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Ignored for generations, American Indian history has recently become among the most dynamic fields of historical inquiry. As scholars now recognize, Indian peoples have fundamentally shaped and defined the modern world. From the founding of the first European settlements in North America to continuing debates over the meanings of American democracy, Indian history remains integral to understanding of US history and culture. This course introduces this complex and often ignored field of study.
• Twelve seminar sessions led by Professor Ned Blackhawk
• Primary source readings that supplement Professor Blackhawk's lectures
• A certificate of completion for 15 hours of professional development credit
Readings: The optional readings for each seminar session are listed in the “Resources” tab on the course page. Please note that you are not required to read or purchase any print materials. Quizzes are based on the content of the seminar recordings rather than the readings.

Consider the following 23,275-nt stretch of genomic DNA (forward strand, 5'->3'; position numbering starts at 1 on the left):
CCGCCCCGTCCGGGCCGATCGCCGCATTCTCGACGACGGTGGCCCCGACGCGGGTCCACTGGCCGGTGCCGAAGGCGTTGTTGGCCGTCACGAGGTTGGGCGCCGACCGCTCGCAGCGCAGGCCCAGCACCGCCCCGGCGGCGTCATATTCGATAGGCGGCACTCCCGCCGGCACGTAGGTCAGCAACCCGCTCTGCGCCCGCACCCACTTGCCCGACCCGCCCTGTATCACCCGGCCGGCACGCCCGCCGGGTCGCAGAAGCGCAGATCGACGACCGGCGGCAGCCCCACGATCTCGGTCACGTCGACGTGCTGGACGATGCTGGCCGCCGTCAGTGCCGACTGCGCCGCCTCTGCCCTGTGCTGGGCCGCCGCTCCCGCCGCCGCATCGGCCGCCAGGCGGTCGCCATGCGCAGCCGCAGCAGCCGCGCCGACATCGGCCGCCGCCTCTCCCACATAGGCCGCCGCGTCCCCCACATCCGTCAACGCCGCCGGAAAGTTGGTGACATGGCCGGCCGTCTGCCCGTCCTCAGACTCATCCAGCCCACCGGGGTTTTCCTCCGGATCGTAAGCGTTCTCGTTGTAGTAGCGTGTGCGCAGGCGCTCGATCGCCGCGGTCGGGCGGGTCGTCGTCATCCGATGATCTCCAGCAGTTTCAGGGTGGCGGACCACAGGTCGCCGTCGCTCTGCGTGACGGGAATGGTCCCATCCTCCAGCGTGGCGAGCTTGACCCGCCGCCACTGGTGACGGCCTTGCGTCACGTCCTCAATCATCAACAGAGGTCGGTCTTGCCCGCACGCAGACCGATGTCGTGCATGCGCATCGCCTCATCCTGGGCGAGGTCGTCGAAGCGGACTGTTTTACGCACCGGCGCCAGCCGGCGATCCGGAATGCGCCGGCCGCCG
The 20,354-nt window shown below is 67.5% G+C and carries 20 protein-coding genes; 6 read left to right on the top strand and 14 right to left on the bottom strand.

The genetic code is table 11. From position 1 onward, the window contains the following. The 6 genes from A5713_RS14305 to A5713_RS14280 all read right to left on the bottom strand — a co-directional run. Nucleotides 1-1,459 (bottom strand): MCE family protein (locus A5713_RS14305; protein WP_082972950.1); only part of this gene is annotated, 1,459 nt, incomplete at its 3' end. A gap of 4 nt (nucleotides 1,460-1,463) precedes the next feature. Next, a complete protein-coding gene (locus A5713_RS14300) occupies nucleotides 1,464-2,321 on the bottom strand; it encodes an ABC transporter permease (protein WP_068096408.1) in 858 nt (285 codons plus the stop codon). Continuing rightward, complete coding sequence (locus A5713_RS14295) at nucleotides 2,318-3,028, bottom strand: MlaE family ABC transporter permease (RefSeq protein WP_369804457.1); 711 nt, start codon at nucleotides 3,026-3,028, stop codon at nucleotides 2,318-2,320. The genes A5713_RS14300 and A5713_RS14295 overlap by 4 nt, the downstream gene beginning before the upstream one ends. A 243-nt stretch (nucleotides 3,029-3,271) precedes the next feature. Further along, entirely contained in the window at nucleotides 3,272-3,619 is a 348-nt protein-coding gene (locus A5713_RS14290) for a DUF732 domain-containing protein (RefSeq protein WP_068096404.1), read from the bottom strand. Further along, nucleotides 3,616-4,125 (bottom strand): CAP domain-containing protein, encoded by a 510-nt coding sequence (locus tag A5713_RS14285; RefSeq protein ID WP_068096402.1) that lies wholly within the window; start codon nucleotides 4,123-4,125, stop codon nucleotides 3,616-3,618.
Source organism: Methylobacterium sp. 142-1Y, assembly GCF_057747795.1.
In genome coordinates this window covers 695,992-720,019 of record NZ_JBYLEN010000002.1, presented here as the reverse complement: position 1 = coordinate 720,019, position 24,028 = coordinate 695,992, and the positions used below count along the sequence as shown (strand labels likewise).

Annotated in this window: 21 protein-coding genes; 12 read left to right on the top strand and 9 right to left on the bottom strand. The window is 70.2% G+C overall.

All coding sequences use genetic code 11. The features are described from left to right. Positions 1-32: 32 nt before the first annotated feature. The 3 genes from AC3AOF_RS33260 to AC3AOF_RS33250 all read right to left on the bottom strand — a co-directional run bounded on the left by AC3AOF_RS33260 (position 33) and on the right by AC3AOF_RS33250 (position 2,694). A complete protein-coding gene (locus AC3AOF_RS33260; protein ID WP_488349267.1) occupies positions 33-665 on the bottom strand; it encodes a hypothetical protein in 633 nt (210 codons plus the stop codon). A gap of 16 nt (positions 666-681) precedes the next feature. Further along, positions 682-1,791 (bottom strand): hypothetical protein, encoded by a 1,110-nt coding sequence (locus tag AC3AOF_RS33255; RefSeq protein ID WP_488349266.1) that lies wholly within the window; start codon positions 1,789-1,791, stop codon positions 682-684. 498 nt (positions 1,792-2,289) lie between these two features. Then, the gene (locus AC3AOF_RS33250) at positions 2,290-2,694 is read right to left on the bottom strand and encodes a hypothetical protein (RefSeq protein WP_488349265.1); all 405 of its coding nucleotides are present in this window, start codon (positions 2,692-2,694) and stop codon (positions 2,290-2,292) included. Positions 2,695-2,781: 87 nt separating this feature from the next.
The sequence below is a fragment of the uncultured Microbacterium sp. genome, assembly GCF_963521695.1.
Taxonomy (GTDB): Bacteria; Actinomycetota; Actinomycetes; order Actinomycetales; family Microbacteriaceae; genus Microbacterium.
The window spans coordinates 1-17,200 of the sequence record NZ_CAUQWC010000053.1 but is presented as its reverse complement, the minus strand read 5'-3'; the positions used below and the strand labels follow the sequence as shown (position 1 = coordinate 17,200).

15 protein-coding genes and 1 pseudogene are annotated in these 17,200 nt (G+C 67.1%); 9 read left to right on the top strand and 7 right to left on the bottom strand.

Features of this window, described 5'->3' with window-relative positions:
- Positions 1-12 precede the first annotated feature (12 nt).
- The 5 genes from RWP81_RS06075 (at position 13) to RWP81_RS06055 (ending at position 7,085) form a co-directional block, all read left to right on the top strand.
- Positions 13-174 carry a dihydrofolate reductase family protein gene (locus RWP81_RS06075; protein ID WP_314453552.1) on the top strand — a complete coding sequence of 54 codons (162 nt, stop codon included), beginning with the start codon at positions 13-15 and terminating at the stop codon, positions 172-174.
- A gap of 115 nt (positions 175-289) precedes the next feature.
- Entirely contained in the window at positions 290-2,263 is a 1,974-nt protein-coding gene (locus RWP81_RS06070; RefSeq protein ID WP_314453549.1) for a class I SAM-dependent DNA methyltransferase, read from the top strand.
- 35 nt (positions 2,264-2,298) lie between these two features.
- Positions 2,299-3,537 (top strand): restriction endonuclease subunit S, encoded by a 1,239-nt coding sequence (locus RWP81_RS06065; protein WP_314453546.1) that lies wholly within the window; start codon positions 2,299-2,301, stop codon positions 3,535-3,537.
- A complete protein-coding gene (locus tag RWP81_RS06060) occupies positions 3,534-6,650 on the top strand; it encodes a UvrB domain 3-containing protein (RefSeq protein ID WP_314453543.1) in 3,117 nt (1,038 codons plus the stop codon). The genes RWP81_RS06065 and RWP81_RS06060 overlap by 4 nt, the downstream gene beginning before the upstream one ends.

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Ned Blackhawk (Western Shoshone) is a professor of history and American studies at Yale and was on the faculty from 1999 to 2009 at the University of Wisconsin, Madison. A graduate of McGill University, he holds graduate degrees in history from UCLA and the University of Washington and is the author of Violence over the Land: Indians and Empires in the Early American West (Harvard, 2006), a study of the American Great Basin that garnered half a dozen professional prizes, including the Frederick Jackson Turner Prize from the Organization of American Historians.
In addition to serving in professional associations and on the editorial boards of American Quarterly and Ethnohistory, Professor Blackhawk has led the establishment of two fellowships, one for American Indian students to attend the Western History Association’s annual conference, the other for doctoral students working on American Indian studies dissertations at Yale named after Henry Roe Cloud (Winnebago, Class of 1910).